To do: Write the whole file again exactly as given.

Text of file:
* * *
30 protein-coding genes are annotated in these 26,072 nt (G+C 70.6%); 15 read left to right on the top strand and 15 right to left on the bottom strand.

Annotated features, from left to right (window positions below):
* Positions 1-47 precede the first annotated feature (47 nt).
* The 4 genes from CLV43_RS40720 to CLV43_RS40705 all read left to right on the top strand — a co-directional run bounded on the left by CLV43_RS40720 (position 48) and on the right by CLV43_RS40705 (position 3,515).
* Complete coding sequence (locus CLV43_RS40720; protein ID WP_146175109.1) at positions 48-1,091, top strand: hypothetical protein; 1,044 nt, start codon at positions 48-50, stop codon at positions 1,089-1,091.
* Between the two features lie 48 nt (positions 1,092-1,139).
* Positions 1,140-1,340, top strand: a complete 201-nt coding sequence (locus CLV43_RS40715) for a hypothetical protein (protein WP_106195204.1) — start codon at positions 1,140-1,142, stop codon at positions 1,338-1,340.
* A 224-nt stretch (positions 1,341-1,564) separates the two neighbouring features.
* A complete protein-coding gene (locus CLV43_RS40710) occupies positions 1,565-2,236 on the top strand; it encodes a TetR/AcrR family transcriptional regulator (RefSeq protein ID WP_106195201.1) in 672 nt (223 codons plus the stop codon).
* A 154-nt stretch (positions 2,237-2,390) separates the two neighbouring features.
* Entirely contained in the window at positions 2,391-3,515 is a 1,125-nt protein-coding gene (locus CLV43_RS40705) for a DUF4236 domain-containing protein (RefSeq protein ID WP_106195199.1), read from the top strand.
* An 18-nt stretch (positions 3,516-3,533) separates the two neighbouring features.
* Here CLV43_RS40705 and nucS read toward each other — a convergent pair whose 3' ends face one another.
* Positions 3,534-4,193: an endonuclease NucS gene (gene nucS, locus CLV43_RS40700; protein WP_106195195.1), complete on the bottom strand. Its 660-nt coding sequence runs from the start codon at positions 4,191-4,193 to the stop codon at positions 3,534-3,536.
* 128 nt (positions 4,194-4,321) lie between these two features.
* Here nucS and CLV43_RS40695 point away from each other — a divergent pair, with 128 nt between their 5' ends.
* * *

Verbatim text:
30 protein-coding genes are annotated in these 26,072 nt (G+C 70.6%); 15 read left to right on the top strand and 15 right to left on the bottom strand.

Annotated features, from left to right (window positions below):
* Positions 1-47 precede the first annotated feature (47 nt).
* The 4 genes from CLV43_RS40720 to CLV43_RS40705 all read left to right on the top strand — a co-directional run bounded on the left by CLV43_RS40720 (position 48) and on the right by CLV43_RS40705 (position 3,515).
* Complete coding sequence (locus CLV43_RS40720; protein ID WP_146175109.1) at positions 48-1,091, top strand: hypothetical protein; 1,044 nt, start codon at positions 48-50, stop codon at positions 1,089-1,091.
* Between the two features lie 48 nt (positions 1,092-1,139).
* Positions 1,140-1,340, top strand: a complete 201-nt coding sequence (locus CLV43_RS40715) for a hypothetical protein (protein WP_106195204.1) — start codon at positions 1,140-1,142, stop codon at positions 1,338-1,340.
* A 224-nt stretch (positions 1,341-1,564) separates the two neighbouring features.
* A complete protein-coding gene (locus CLV43_RS40710) occupies positions 1,565-2,236 on the top strand; it encodes a TetR/AcrR family transcriptional regulator (RefSeq protein ID WP_106195201.1) in 672 nt (223 codons plus the stop codon).
* A 154-nt stretch (positions 2,237-2,390) separates the two neighbouring features.
* Entirely contained in the window at positions 2,391-3,515 is a 1,125-nt protein-coding gene (locus CLV43_RS40705) for a DUF4236 domain-containing protein (RefSeq protein ID WP_106195199.1), read from the top strand.
* An 18-nt stretch (positions 3,516-3,533) separates the two neighbouring features.
* Here CLV43_RS40705 and nucS read toward each other — a convergent pair whose 3' ends face one another.
* Positions 3,534-4,193: an endonuclease NucS gene (gene nucS, locus CLV43_RS40700; protein WP_106195195.1), complete on the bottom strand. Its 660-nt coding sequence runs from the start codon at positions 4,191-4,193 to the stop codon at positions 3,534-3,536.
* 128 nt (positions 4,194-4,321) lie between these two features.
* Here nucS and CLV43_RS40695 point away from each other — a divergent pair, with 128 nt between their 5' ends.